Who Broke Moore’s Law? And how?

Moore’s law of halving of cost per performance unit every couple of years is grinding to a halt – not because we no longer improve on technology, but because the gains from Moore’s law are no longer passed on to you as a consumer of technology services.
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Yesterday, I was listening to Kevin Kelly (founder of Wired magazine and other accomplishments) talk about the future of Moore’s law, and how a slowing Moore’s law would indeed be an extremely bad thing for how we use technology. You can see the full talk here.

Moore’s Law a Key Driver in Digitalization

As Kelly states, a key driver in digitalization and the rapid adoption of technology has been the relentless progress summarized by Moore’s law – every couple of years, you get twice the computing power for the same price.

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What is Moore's Law?

The observation that every two years, compute power doubles – and importantly, the cost is cut roughly in half of each compute unit.

Digital technology has followed this curve, and sometimes even exceeded it as better algorithms have led to even higher increases in performance.

Another key component is that pricing nearly unanimously has been cost+, that is, the cost of production plus an acceptable margin. In this way, customers have always benefitted directly from advances in technology, and as a result, we have ”smart” everything, and digital technology saturates nearly all industries. The role of relative affordability in this digitalization cannot be overstated.

Cloud Subscription Services Changes Who Benefits from Moore’s Law

As a result, it is with some concern I am witnessing the shift to cloud subscription services in the cloud, and the pricing strategies that go along with them.

As customers no longer buy the component parts, but rather a sliced-up portion of hardware or even managed service, they no longer automatically benefit from Moore’s law. They are relying on cloud providers to pass on the savings that Moore’s law gives.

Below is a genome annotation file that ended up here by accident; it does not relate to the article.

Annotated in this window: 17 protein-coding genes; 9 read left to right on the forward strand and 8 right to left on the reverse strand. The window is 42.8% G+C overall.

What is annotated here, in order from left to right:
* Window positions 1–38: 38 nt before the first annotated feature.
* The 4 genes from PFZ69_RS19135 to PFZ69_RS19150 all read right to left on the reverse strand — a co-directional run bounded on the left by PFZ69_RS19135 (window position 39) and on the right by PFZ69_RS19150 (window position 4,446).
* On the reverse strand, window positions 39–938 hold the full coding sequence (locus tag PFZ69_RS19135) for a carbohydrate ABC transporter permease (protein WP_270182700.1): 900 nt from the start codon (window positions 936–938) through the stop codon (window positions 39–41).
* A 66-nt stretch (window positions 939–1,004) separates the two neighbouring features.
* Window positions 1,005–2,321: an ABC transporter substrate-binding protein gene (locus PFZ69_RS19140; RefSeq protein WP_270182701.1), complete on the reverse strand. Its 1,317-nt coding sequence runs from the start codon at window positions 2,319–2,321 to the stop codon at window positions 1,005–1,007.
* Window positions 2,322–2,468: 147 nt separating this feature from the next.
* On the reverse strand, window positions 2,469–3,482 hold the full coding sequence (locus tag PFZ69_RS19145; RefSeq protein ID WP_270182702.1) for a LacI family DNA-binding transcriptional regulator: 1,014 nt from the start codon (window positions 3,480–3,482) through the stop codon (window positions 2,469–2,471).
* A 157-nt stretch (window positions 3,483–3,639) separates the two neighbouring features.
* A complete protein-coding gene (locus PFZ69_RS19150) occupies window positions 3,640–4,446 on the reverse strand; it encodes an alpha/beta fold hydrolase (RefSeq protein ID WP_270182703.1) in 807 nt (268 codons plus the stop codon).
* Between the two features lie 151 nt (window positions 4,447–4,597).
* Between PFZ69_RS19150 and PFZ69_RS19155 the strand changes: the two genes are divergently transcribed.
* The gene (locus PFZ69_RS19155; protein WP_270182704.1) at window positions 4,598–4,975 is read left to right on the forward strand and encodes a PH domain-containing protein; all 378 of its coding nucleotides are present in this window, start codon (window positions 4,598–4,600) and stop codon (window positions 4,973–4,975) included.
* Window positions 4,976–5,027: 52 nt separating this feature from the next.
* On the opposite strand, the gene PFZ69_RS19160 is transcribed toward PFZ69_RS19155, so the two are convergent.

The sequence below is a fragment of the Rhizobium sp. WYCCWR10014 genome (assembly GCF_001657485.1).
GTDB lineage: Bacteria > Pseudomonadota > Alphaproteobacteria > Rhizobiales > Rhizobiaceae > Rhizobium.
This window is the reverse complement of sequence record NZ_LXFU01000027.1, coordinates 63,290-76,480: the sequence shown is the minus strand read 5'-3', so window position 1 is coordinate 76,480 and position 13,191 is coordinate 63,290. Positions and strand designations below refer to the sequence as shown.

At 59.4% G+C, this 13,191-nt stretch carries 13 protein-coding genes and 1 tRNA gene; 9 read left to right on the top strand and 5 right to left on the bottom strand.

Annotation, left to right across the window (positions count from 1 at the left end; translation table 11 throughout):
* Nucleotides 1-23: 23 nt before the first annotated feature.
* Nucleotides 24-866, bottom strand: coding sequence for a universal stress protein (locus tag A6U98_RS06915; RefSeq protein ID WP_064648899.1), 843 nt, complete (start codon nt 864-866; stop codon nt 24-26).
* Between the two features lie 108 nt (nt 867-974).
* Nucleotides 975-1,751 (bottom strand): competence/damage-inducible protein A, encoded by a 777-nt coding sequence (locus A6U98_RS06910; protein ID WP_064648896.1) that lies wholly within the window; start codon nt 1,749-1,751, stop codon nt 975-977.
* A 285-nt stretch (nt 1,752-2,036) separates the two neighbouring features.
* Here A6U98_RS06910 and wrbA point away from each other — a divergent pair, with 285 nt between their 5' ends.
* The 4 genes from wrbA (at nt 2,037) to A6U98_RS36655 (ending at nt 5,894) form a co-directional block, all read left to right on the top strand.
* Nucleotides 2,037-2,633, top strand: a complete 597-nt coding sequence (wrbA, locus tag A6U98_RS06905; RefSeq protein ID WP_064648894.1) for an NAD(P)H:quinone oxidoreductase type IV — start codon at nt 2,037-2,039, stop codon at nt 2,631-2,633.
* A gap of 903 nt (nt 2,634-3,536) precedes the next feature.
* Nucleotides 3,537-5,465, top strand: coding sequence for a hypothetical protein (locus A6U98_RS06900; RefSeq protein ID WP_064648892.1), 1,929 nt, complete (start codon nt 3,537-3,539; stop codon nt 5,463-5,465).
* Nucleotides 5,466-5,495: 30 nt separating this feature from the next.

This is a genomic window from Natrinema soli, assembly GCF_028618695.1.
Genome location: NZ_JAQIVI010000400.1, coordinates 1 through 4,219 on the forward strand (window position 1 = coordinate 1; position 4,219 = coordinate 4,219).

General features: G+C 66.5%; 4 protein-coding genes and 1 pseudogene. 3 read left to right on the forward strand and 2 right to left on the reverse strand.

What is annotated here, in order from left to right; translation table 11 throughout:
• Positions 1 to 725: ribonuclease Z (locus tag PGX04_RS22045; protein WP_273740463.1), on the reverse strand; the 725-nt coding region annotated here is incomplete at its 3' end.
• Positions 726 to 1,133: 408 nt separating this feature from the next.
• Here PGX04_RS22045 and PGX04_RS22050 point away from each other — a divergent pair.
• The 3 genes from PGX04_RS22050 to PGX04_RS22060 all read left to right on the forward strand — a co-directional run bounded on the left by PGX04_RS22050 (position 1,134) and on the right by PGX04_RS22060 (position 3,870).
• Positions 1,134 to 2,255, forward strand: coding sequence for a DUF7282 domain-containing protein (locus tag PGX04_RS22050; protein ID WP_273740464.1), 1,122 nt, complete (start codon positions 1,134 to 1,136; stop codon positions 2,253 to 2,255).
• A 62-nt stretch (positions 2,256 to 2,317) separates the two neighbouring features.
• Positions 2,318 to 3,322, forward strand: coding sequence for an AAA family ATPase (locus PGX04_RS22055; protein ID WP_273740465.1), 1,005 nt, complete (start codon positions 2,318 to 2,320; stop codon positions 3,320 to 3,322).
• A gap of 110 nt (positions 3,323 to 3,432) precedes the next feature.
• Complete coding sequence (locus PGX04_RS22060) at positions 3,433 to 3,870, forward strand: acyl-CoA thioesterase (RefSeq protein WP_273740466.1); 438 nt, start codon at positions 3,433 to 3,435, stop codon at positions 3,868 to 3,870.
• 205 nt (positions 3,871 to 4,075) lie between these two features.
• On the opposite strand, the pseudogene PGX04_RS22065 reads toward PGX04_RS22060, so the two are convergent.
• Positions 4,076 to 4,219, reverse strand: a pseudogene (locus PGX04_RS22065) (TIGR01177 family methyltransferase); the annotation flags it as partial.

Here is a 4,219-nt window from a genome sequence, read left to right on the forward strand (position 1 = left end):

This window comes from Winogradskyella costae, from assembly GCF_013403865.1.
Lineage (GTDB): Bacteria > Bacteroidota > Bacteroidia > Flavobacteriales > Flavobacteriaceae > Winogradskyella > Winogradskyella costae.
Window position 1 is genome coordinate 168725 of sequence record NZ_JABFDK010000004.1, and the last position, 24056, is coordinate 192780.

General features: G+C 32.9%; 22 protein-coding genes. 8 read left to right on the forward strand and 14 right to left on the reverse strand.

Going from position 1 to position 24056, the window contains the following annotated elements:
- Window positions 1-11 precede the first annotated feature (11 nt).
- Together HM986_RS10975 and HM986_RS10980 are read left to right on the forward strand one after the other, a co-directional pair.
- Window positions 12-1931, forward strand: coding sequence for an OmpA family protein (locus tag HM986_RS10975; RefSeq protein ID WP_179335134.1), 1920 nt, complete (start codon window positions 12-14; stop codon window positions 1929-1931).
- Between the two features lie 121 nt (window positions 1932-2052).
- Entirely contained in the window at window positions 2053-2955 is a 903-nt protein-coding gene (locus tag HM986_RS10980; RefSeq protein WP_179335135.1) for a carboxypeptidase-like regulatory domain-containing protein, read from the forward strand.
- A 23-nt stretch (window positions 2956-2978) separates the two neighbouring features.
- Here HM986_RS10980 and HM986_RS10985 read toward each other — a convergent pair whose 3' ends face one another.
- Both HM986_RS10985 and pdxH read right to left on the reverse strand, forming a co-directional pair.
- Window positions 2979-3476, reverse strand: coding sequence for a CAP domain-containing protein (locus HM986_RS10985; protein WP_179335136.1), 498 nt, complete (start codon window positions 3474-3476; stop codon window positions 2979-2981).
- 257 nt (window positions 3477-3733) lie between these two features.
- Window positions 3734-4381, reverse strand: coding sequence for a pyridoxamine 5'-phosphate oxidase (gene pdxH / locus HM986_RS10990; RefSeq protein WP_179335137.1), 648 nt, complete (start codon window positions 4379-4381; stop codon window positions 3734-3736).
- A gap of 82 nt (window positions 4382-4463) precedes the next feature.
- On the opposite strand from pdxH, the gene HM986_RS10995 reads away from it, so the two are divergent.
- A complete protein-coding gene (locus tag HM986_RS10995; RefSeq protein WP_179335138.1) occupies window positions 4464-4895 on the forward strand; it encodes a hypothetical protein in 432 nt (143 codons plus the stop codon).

But cloud services are increasingly priced via Value Based Pricing – not cost+. The result? You no longer get twice the technology for the same price every two years. In some instances, price reductions have slowed compared to classic models, in other instances they have stopped, and in some instances, prices increase every year.

As services replace hardware and customizable software, we need to reestablish a competitive landscape that means prices actually drop in accordance with Moore’s law, which has so far driven technology adoption. Otherwise, we run a very real risk of cost becoming a prohibiting factor in further digitizing our companies. This is an outcome that no one other than shareholders of large cloud providers would find attractive.

What Can You Do to Benefit (as Much as Possible) from Moore’s Law?

The first thing you can do is to manage the purchase of your cloud services with higher frequency to ensure that you actually reap the portion of price reductions the cloud providers are passing on to you. You can do this in a quarterly (or monthly) cloud cost tune-up.

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What is a Quarterly Cloud Cost Tune-Up?

Every quarter you a) Review the overall growth of the environment, b) Check if there are newer versions of services that offer better performance and lower costs, c) Buy missing reservations and rebalance existing ones, and d) See if there are things that can be combined – decisions that cannot be made when deploying services individually

The other options to reestablish a competitive landscape are a lot trickier. Creating your IT infrastructure to accommodate a true Multi-Cloud setup is where you ensure that you can provision services where they are cheapest. It frequently involves the use of co-connection centres, managed infrastructure services, and building with components like containers, which can run on multiple platforms

Where should I start?

Where to start? The Quarterly Tune-Up is where you can rely on external assistance. Start with that and take the first level of savings here. This can be done in just a few hours per quarter if you choose the right service provider. This will free up resources, budget and time, for you to focus on the other tasks.

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Who should be responsible for the Quarterly Tune-Up

A quarterly cloud cost tune-up is the way to balance the demand for speed and agility with cost efficiency. Delay or cancel the tune-up and you leave money on the table. But who should be responsible and how to get it done is not so straight forward

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